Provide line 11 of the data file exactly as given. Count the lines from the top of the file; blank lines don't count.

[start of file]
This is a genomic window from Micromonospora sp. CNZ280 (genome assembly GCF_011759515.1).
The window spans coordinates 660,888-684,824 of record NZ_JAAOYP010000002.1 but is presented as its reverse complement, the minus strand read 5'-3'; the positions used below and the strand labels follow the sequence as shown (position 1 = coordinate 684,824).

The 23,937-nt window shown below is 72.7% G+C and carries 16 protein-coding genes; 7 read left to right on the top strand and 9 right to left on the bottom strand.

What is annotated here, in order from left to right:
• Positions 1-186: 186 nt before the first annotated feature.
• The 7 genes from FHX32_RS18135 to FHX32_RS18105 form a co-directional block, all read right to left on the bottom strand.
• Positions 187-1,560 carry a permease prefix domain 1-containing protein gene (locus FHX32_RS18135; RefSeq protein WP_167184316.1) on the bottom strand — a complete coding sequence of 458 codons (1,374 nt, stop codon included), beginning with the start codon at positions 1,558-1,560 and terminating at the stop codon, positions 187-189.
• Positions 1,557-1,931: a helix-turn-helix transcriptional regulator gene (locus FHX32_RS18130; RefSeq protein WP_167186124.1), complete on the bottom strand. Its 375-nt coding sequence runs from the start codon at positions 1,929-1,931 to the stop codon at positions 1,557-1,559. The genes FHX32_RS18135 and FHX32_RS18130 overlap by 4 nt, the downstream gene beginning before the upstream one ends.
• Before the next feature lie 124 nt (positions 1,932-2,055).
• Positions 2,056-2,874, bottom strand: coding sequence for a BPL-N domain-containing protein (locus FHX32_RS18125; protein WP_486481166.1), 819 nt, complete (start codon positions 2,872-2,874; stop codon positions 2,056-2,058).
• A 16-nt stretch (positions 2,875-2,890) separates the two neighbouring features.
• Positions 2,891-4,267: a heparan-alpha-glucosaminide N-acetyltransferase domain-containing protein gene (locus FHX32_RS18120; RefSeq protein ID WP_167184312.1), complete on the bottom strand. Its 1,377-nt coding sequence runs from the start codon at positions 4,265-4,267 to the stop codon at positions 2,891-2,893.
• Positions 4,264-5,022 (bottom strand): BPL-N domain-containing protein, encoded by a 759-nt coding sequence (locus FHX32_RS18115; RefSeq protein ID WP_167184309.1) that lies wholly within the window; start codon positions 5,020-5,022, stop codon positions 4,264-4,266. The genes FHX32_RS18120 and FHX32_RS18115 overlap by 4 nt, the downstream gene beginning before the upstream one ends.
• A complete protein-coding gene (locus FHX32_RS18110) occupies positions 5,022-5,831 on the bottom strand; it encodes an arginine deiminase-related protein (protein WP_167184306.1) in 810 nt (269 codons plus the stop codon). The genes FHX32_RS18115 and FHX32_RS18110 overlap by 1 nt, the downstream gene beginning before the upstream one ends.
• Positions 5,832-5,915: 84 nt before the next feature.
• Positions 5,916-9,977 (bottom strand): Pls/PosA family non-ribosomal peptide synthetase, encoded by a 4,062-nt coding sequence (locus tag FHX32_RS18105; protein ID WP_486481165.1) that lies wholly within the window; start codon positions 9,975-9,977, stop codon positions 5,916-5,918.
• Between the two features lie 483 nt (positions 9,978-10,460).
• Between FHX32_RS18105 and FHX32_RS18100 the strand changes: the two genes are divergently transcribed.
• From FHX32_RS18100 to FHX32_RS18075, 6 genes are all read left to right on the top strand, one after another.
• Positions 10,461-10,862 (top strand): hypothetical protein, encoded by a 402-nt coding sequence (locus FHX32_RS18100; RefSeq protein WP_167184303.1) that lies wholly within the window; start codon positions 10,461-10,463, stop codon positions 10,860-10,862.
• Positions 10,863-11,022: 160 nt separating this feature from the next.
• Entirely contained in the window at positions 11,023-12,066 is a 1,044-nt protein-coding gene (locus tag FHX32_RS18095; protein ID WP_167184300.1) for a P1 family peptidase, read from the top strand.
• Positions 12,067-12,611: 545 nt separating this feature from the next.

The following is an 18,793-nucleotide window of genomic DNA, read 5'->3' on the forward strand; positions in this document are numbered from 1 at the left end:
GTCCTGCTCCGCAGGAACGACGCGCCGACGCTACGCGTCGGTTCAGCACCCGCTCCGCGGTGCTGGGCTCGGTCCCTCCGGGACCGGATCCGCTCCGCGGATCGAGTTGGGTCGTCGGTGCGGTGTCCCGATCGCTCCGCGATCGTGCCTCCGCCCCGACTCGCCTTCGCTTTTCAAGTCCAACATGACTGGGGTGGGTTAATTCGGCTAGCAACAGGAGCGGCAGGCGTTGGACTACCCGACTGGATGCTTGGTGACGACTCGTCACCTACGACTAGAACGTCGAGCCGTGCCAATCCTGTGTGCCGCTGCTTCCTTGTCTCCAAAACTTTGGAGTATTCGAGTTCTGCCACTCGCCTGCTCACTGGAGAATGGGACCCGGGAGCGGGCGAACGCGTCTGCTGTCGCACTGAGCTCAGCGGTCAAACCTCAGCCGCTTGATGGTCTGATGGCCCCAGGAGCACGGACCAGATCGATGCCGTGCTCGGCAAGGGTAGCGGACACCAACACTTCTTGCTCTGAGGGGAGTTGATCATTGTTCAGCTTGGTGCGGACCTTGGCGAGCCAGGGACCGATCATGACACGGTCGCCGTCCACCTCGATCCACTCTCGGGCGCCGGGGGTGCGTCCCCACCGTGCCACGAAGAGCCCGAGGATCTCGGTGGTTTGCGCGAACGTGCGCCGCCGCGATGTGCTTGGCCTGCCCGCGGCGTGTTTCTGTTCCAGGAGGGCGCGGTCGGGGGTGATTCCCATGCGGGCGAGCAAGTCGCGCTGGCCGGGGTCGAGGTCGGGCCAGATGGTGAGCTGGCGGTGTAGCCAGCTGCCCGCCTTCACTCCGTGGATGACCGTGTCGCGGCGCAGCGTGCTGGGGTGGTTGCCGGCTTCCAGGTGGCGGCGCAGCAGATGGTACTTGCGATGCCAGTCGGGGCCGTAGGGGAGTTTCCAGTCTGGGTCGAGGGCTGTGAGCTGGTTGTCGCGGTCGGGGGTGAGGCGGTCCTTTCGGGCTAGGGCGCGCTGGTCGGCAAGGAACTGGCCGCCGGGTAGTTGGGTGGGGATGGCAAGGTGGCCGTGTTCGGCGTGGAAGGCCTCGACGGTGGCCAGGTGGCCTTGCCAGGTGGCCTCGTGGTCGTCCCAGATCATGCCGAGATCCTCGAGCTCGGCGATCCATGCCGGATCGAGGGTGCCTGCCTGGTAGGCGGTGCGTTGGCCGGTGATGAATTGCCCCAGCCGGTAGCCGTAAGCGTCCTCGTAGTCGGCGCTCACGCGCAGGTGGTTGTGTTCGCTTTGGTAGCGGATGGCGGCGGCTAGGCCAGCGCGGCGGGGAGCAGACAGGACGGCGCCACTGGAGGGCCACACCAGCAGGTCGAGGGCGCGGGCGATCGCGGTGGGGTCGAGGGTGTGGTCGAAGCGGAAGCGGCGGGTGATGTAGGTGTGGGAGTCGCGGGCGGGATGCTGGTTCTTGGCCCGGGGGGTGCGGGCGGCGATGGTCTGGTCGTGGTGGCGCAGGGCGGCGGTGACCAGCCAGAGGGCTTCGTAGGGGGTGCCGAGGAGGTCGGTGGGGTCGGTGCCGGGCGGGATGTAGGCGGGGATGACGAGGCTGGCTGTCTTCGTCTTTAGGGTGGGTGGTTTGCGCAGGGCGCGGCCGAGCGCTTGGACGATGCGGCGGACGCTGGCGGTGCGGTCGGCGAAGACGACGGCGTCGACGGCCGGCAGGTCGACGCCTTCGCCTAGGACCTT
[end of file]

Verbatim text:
• A 16-nt stretch (positions 2,875-2,890) separates the two neighbouring features.